The Angels decided to get one final piece of business done Tuesday afternoon before breaking for the holiday weekend, signing veteran backstop Geovany Soto to a one-year, $2.8 million contract. The 32-year-old can’t be a platoon partner with Carlos Perez—they both hit from the right side—so he’ll likely fill the more traditional role of back-up catcher, stepping in when/if Perez struggles at the plate.
Soto showed tremendous promise out of the gate with the Chicago Cubs in 2008, riding a .285/.364/.504 slash line to the NL Rookie of the Year Award and a 13th-place finish in the MVP voting. Unfortunately, outside of a strong half season in 2010, Soto’s never really been to duplicate that kind of production at the plate. His .231/.321/.411 line in 2,000+ plate appearances since his stellar rookie year is still above average for a catcher, but nothing really to get amped up about. On the defensive side, Soto is right about average when it comes to throwing out baserunners (27%) and slightly above average when it comes to framing/blocking pitches.
The biggest question mark with regards to Soto’s work behind the plate—other than why his standard throw back to the pitcher is so odd, of course—is just how long he can man the position without his knees acting up. He missed 29 games in 2012 while recovering from a left knee operation (torn meniscus) and 95 games in 2014 while recovering from a right knee operation (also one of his menisci). Soto was more or less a full-time player before his knees gave out, averaging 118 games a year from 2008-2011, but has averaged just 64 games a year over the last four. This shouldn’t be an issue if Carlos Perez can carry his strong September into 2016, but if Soto is forced into a larger role it may become one.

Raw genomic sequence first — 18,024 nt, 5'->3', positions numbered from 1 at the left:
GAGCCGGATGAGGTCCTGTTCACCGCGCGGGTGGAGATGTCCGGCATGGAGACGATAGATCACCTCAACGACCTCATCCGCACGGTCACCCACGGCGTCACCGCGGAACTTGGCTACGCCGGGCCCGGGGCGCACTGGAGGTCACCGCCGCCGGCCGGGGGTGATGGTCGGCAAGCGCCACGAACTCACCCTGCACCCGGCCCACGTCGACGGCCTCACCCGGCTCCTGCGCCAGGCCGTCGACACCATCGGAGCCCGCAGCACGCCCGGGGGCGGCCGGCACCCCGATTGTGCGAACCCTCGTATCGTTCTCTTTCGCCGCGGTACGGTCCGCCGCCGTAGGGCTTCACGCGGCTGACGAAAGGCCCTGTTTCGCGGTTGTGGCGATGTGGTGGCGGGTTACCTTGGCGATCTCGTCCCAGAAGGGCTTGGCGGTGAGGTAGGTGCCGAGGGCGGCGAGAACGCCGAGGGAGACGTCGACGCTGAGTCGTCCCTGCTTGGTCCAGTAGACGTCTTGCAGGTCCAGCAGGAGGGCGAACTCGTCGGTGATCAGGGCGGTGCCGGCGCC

If you’re keeping track at home, the Soto signing means the Halos have now checked off three of the six or so spaces on their offseason BINGO card. Shortstop of the future, utility infielder, and catcher are all locked in, leaving Billy Eppler with a little more than three months to find a left fielder, a third baseman, and some bullpen help. Soto will reportedly make $2.8 million in 2016, which leaves the Angels roughly $20 million under the luxury tax threshold. That’s a little tight if they’re hoping to reel in someone like Jason Heyward or Alex Gordon, but it’s not as though there isn’t money to free up elsewhere (see: Collin Cowgill, Hector Santiago). With a few of the lesser loose ends now tied up, expect an exciting Winter Meetings.